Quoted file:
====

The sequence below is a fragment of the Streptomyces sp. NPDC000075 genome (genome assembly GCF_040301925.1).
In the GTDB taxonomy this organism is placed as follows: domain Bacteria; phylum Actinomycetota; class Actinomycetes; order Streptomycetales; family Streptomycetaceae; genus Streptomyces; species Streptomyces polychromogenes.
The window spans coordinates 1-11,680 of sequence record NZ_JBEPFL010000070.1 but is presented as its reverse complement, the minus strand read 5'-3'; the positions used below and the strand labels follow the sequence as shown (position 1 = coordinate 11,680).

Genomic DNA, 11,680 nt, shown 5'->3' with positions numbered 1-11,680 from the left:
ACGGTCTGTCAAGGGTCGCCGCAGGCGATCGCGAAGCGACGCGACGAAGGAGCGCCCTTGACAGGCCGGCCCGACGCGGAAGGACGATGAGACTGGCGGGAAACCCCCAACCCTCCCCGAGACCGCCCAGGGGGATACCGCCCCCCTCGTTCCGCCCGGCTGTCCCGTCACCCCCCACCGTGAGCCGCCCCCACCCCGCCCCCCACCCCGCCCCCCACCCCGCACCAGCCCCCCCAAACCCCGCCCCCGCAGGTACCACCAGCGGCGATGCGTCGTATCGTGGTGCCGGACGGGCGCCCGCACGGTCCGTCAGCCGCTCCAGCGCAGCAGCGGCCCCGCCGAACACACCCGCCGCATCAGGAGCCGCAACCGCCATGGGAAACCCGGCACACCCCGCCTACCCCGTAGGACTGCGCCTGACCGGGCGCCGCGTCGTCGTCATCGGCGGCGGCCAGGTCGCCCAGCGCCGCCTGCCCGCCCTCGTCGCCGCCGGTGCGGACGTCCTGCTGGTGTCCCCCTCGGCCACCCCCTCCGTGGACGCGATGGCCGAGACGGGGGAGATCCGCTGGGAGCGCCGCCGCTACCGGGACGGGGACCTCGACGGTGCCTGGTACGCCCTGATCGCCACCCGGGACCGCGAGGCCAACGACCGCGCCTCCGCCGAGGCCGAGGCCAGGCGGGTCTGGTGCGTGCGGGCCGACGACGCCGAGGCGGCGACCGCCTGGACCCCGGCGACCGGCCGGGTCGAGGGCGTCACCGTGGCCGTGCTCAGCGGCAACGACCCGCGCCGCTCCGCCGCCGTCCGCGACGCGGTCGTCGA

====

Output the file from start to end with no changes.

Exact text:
The sequence below is a fragment of the Streptomyces sp. NPDC000075 genome (genome assembly GCF_040301925.1).
In the GTDB taxonomy this organism is placed as follows: domain Bacteria; phylum Actinomycetota; class Actinomycetes; order Streptomycetales; family Streptomycetaceae; genus Streptomyces; species Streptomyces polychromogenes.
The window spans coordinates 1-11,680 of sequence record NZ_JBEPFL010000070.1 but is presented as its reverse complement, the minus strand read 5'-3'; the positions used below and the strand labels follow the sequence as shown (position 1 = coordinate 11,680).

Genomic DNA, 11,680 nt, shown 5'->3' with positions numbered 1-11,680 from the left:
ACGGTCTGTCAAGGGTCGCCGCAGGCGATCGCGAAGCGACGCGACGAAGGAGCGCCCTTGACAGGCCGGCCCGACGCGGAAGGACGATGAGACTGGCGGGAAACCCCCAACCCTCCCCGAGACCGCCCAGGGGGATACCGCCCCCCTCGTTCCGCCCGGCTGTCCCGTCACCCCCCACCGTGAGCCGCCCCCACCCCGCCCCCCACCCCGCCCCCCACCCCGCACCAGCCCCCCCAAACCCCGCCCCCGCAGGTACCACCAGCGGCGATGCGTCGTATCGTGGTGCCGGACGGGCGCCCGCACGGTCCGTCAGCCGCTCCAGCGCAGCAGCGGCCCCGCCGAACACACCCGCCGCATCAGGAGCCGCAACCGCCATGGGAAACCCGGCACACCCCGCCTACCCCGTAGGACTGCGCCTGACCGGGCGCCGCGTCGTCGTCATCGGCGGCGGCCAGGTCGCCCAGCGCCGCCTGCCCGCCCTCGTCGCCGCCGGTGCGGACGTCCTGCTGGTGTCCCCCTCGGCCACCCCCTCCGTGGACGCGATGGCCGAGACGGGGGAGATCCGCTGGGAGCGCCGCCGCTACCGGGACGGGGACCTCGACGGTGCCTGGTACGCCCTGATCGCCACCCGGGACCGCGAGGCCAACGACCGCGCCTCCGCCGAGGCCGAGGCCAGGCGGGTCTGGTGCGTGCGGGCCGACGACGCCGAGGCGGCGACCGCCTGGACCCCGGCGACCGGCCGGGTCGAGGGCGTCACCGTGGCCGTGCTCAGCGGCAACGACCCGCGCCGCTCCGCCGCCGTCCGCGACGCGGTCGTCGA